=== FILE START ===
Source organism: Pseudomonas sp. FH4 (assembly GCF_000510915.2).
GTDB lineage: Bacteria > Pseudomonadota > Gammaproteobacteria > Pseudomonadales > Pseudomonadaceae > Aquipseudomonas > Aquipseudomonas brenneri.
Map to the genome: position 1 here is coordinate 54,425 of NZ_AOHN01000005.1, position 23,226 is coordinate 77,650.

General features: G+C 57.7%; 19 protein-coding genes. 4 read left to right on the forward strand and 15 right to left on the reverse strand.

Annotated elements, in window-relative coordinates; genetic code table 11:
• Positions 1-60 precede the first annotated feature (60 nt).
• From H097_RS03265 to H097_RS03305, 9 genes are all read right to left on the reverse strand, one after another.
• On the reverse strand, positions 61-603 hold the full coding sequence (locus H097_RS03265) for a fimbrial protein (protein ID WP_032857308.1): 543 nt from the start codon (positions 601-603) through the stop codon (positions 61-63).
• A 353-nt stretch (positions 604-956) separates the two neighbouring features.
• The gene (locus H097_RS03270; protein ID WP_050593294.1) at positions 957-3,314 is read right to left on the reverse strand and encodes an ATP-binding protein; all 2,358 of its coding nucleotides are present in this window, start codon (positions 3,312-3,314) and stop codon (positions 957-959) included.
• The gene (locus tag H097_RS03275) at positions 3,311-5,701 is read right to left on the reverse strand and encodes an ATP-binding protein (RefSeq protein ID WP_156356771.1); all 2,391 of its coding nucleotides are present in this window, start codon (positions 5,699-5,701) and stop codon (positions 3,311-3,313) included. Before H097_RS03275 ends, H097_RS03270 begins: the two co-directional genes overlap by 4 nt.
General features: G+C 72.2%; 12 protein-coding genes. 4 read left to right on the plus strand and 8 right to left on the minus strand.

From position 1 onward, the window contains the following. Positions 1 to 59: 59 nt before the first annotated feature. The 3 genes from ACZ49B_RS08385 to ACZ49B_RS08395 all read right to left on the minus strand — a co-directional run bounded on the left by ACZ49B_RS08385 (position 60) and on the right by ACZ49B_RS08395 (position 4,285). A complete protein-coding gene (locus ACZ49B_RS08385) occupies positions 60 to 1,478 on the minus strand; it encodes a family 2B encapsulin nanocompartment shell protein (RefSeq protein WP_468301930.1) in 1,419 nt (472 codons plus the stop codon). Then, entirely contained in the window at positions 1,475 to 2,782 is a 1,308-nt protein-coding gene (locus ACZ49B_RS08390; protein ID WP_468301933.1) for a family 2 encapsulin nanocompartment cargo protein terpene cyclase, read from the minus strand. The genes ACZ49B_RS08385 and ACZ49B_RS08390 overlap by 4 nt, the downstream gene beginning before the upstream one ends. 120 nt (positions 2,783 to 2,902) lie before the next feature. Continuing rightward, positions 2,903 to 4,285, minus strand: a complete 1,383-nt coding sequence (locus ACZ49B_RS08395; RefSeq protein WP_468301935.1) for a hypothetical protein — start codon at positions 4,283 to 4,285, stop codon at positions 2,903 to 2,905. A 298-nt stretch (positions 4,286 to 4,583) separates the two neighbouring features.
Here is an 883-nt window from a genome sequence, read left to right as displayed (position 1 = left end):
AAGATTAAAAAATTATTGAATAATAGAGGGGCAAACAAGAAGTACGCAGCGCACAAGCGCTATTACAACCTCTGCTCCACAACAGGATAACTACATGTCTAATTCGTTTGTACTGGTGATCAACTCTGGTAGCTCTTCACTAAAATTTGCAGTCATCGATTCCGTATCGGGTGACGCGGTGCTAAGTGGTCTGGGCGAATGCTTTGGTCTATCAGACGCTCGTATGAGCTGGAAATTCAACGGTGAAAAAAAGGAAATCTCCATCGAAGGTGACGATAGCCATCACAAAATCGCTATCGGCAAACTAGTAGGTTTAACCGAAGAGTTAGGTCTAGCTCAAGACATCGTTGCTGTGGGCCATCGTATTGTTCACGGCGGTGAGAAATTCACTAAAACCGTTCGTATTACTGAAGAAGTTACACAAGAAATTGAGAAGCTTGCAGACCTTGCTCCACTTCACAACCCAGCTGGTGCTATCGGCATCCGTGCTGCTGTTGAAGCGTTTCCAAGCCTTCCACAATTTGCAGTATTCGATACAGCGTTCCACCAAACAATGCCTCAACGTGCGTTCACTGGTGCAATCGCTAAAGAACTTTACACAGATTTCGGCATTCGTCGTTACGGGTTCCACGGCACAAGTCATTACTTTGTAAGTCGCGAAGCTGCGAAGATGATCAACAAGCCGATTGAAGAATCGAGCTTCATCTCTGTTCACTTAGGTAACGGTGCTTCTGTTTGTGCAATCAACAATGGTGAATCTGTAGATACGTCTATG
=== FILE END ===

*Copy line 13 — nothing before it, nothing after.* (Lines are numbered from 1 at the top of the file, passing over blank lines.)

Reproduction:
From position 1 onward, the window contains the following. Positions 1 to 59: 59 nt before the first annotated feature. The 3 genes from ACZ49B_RS08385 to ACZ49B_RS08395 all read right to left on the minus strand — a co-directional run bounded on the left by ACZ49B_RS08385 (position 60) and on the right by ACZ49B_RS08395 (position 4,285). A complete protein-coding gene (locus ACZ49B_RS08385) occupies positions 60 to 1,478 on the minus strand; it encodes a family 2B encapsulin nanocompartment shell protein (RefSeq protein WP_468301930.1) in 1,419 nt (472 codons plus the stop codon). Then, entirely contained in the window at positions 1,475 to 2,782 is a 1,308-nt protein-coding gene (locus ACZ49B_RS08390; protein ID WP_468301933.1) for a family 2 encapsulin nanocompartment cargo protein terpene cyclase, read from the minus strand. The genes ACZ49B_RS08385 and ACZ49B_RS08390 overlap by 4 nt, the downstream gene beginning before the upstream one ends. 120 nt (positions 2,783 to 2,902) lie before the next feature. Continuing rightward, positions 2,903 to 4,285, minus strand: a complete 1,383-nt coding sequence (locus ACZ49B_RS08395; RefSeq protein WP_468301935.1) for a hypothetical protein — start codon at positions 4,283 to 4,285, stop codon at positions 2,903 to 2,905. A 298-nt stretch (positions 4,286 to 4,583) separates the two neighbouring features.